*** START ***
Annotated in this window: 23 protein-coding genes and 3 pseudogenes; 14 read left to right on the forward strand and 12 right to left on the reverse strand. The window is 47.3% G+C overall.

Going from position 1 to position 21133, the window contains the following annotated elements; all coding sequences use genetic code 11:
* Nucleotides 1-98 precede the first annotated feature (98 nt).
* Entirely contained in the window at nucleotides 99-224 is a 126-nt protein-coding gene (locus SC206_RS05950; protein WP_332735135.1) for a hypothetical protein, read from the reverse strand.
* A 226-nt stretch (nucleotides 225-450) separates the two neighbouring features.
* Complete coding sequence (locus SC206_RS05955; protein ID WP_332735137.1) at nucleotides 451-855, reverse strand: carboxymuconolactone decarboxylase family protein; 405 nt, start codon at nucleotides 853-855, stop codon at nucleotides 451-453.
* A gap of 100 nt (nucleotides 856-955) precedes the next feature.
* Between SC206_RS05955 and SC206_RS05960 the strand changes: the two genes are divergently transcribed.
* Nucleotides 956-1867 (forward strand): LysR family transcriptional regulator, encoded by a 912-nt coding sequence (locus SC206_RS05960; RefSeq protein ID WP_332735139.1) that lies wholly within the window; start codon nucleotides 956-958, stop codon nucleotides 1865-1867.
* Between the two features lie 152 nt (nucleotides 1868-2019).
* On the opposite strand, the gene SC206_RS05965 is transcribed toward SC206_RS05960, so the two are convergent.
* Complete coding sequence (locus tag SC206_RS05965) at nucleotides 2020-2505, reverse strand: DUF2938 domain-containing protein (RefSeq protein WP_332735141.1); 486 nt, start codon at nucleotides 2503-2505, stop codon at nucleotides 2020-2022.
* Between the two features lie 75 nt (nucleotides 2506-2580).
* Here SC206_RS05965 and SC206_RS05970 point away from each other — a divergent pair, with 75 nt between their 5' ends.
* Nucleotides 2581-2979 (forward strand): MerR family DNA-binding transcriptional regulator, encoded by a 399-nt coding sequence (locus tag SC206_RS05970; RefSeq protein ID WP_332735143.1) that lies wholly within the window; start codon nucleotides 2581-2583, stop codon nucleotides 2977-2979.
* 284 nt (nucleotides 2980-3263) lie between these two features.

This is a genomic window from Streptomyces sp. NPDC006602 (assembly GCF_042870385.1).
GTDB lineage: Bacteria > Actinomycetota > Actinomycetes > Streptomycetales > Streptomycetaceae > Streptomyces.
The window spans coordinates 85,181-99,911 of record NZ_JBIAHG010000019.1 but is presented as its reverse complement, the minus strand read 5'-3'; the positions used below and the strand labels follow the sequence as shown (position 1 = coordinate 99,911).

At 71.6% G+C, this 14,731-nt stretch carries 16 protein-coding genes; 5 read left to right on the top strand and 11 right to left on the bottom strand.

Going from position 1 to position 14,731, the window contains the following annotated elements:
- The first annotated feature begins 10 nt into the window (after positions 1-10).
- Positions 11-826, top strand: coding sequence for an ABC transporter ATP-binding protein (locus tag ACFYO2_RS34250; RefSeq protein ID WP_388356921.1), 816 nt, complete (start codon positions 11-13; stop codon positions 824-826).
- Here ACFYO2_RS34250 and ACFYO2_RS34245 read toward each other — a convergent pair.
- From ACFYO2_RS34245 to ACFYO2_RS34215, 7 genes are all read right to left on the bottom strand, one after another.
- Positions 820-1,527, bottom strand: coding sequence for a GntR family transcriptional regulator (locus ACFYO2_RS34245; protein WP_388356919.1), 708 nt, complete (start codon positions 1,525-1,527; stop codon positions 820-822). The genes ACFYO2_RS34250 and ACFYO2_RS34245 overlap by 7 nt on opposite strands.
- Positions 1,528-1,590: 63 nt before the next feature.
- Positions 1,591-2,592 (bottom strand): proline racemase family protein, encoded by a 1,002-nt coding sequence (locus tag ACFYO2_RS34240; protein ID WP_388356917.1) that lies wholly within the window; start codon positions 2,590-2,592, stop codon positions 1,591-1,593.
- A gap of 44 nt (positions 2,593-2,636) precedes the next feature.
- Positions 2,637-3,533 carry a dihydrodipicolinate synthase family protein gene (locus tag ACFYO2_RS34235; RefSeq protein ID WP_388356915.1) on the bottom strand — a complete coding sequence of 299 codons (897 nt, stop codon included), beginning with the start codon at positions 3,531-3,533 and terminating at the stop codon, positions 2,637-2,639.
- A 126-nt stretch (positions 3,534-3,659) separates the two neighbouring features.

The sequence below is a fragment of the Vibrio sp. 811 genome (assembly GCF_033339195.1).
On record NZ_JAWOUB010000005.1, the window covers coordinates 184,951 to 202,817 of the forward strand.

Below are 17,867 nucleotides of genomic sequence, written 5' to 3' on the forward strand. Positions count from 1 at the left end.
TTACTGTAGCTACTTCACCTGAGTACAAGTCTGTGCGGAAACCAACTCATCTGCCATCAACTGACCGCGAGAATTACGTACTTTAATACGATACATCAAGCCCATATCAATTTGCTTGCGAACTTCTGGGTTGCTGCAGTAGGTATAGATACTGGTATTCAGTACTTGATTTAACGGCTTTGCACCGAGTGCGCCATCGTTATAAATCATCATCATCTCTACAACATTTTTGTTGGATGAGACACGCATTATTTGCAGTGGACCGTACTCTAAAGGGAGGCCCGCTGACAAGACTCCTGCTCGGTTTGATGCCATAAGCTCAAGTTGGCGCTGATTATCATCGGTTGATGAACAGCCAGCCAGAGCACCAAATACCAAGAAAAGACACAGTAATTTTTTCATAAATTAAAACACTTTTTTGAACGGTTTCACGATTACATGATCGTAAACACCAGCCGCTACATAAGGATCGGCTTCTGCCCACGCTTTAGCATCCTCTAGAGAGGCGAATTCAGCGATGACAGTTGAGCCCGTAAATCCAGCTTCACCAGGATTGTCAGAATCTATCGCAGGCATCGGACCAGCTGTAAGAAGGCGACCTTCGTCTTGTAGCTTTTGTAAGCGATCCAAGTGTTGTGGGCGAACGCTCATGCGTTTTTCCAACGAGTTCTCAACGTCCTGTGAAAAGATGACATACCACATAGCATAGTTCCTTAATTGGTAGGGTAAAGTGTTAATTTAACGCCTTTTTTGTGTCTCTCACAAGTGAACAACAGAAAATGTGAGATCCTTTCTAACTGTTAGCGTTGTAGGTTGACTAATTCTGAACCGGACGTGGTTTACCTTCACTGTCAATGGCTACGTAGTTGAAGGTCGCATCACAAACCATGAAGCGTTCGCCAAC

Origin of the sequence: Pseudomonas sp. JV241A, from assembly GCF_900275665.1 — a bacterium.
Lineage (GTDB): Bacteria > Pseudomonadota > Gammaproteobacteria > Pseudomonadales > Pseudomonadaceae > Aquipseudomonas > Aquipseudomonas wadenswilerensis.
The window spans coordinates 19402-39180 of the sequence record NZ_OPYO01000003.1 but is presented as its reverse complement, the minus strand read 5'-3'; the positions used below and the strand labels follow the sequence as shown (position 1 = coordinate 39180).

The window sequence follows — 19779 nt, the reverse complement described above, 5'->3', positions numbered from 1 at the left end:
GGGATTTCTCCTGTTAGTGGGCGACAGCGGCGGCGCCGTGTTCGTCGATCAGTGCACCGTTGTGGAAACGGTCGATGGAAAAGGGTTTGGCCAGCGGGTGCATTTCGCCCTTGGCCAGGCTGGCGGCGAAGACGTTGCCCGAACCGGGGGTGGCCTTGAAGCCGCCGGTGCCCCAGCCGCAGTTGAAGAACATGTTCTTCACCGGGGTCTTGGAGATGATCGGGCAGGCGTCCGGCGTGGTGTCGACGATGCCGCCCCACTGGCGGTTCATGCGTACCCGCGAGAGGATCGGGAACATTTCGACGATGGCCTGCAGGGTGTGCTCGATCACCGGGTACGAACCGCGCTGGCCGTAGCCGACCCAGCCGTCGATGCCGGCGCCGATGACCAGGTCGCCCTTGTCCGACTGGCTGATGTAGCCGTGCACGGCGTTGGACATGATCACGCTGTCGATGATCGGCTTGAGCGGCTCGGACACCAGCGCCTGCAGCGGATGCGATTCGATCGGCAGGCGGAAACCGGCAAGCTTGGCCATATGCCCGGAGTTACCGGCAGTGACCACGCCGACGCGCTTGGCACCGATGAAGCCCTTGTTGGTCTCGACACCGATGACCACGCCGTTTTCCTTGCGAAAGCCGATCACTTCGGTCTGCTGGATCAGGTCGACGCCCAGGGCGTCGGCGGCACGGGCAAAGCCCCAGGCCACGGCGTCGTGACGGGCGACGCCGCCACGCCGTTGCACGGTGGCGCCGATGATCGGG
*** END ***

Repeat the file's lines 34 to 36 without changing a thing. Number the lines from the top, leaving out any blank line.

Below are 17,867 nucleotides of genomic sequence, written 5' to 3' on the forward strand. Positions count from 1 at the left end.
TTACTGTAGCTACTTCACCTGAGTACAAGTCTGTGCGGAAACCAACTCATCTGCCATCAACTGACCGCGAGAATTACGTACTTTAATACGATACATCAAGCCCATATCAATTTGCTTGCGAACTTCTGGGTTGCTGCAGTAGGTATAGATACTGGTATTCAGTACTTGATTTAACGGCTTTGCACCGAGTGCGCCATCGTTATAAATCATCATCATCTCTACAACATTTTTGTTGGATGAGACACGCATTATTTGCAGTGGACCGTACTCTAAAGGGAGGCCCGCTGACAAGACTCCTGCTCGGTTTGATGCCATAAGCTCAAGTTGGCGCTGATTATCATCGGTTGATGAACAGCCAGCCAGAGCACCAAATACCAAGAAAAGACACAGTAATTTTTTCATAAATTAAAACACTTTTTTGAACGGTTTCACGATTACATGATCGTAAACACCAGCCGCTACATAAGGATCGGCTTCTGCCCACGCTTTAGCATCCTCTAGAGAGGCGAATTCAGCGATGACAGTTGAGCCCGTAAATCCAGCTTCACCAGGATTGTCAGAATCTATCGCAGGCATCGGACCAGCTGTAAGAAGGCGACCTTCGTCTTGTAGCTTTTGTAAGCGATCCAAGTGTTGTGGGCGAACGCTCATGCGTTTTTCCAACGAGTTCTCAACGTCCTGTGAAAAGATGACATACCACATAGCATAGTTCCTTAATTGGTAGGGTAAAGTGTTAATTTAACGCCTTTTTTGTGTCTCTCACAAGTGAACAACAGAAAATGTGAGATCCTTTCTAACTGTTAGCGTTGTAGGTTGACTAATTCTGAACCGGACGTGGTTTACCTTCACTGTCAATGGCTACGTAGTTGAAGGTCGCATCACAAACCATGAAGCGTTCGCCAAC

Origin of the sequence: Pseudomonas sp. JV241A, from assembly GCF_900275665.1 — a bacterium.